Consumers have a number of abiding images of themselves. Those self-images are very closely associated with personal characteristics, memories and experiences which are determinants of the influences of self-reference and involvement on consumer behavior. Marketers have long tried to appeal to consumers in terms of self-reference and involvement, because according to Bettman, Capon and Lutz. consumers combine involvement and self-reference with information about product attributes and consequences to form product evaluations and to make brand choices (as cited in Celsi and Olson, 1988). There is no accurate definition of involvement in marketing. Some people think involvement is just a mental feeling of people, but other researchers also commended that involvement as a factor provoking consumers in a special environment by recognition or personal interest that people create between content of persuading stimulus and their life to product (Ghafelehbashi, Asadollahi and Nikfar, 2011; Wu, 2002). Self-reference has been described as a cognitive process inducing relative significance where consumers associate self-relevant incoming information with information previously stored in memory (Bellezza 1981, Kuiper and Rogers 1979, Markus 1977, 1980, Rogers 1981) or her/his self-expectation or experiences in order to give the new information meaning (Burnkrant and Unnava, 1995). There are many possibilities have influences on Consumer thoughts, feeling, buying decision (Neshat, Omid and Ahmad, 2013), leading to “consumer behavior”. The first part of this essay will demonstrate some types of self-references, then what are the benefits form those various types of self-reference and finally show you how to use self-reference into consumer behavior. It will then describe the detail of involvement in relation to introducing different styles of involvement and the functions and roles of different involvements. 2. Self-reference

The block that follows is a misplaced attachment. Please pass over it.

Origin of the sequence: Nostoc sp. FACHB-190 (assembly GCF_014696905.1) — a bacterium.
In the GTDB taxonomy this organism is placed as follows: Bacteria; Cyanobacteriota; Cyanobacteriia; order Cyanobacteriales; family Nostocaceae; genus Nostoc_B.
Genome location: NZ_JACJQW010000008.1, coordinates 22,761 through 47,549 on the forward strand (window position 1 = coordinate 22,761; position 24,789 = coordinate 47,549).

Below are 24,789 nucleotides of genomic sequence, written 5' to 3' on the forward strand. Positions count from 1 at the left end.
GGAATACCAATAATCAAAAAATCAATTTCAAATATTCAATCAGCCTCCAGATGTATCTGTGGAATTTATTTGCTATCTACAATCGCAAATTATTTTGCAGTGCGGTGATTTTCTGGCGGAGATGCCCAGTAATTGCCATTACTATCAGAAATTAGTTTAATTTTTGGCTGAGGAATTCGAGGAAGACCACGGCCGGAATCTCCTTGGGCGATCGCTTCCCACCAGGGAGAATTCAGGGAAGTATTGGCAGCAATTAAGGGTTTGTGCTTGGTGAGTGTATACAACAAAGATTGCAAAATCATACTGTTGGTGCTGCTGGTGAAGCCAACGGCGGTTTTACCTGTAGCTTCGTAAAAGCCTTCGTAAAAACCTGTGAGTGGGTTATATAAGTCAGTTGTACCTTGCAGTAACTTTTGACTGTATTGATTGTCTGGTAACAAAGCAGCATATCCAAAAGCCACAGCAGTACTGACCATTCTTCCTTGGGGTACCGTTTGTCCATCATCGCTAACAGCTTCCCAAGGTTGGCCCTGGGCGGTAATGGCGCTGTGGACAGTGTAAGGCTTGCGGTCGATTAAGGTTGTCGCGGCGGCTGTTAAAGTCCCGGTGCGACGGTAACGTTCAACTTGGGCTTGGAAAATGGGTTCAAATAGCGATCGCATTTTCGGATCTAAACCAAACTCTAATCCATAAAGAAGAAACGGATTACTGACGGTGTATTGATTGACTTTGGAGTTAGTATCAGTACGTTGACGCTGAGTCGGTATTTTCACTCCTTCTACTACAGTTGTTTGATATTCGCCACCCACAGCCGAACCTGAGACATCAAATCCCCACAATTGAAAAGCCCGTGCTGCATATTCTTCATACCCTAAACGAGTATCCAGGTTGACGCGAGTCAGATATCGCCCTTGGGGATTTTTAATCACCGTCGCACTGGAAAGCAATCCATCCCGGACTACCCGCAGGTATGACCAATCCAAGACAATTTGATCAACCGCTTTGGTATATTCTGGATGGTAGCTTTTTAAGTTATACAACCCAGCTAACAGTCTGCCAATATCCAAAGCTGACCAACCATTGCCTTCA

2.1 Previous versus present research of self-reference
4 type of self-reference
Link ad to stored memory/experience/knowledge
Previous research focused evaluation of self-referent advertisement on matching personal knowledge with advertising (Dimofte and Yalch, 2010). However, in the current research divide self-reference into two categories retrospective and anticipatory. Retrospective (with reference to reminiscence from one’s past) includes more thoughts with contextual details than anticipatory (imagination in one’s future) self-referencing does (Loken, 2006), depending on the extent of prior experience. Consumers with frequent experiences have an illusion of detail matching in retrospective self-referencing resulting from schema-driven memory intrusions induced by highly detailed ads. Alternatively, consumers with infrequent experiences exhibit intrusions in anticipatory self-referencing due to imagination inflation prompted by these advertising (Dimofte and Yalch, 2010).
Another types of self-reference have change between cognitive and affective. Romeo and Debevec (1992) found that the early buying behavior emphasized the cognitive (representing characteristics of the ad) processing of information. As a result, marketing studies focused on the cognitive reactions to persuasive communications and the subsequent effects on beliefs and attitudes toward the ad, whereas, recent research give more attentions to affective responses (feelings, emotions) to persuasion. However, Roger (1981) said the enhanced memory of self-referenced information might be due to both the cognitive and affective components of the self (As cited in Romeo and Debevec, 1992).
2.2 The benefit of combination of self-reference and marketing
The usual explanation for the self-reference effect is that the knowledge structure of one's self is abundant and includes many favorable associations that can be related to...
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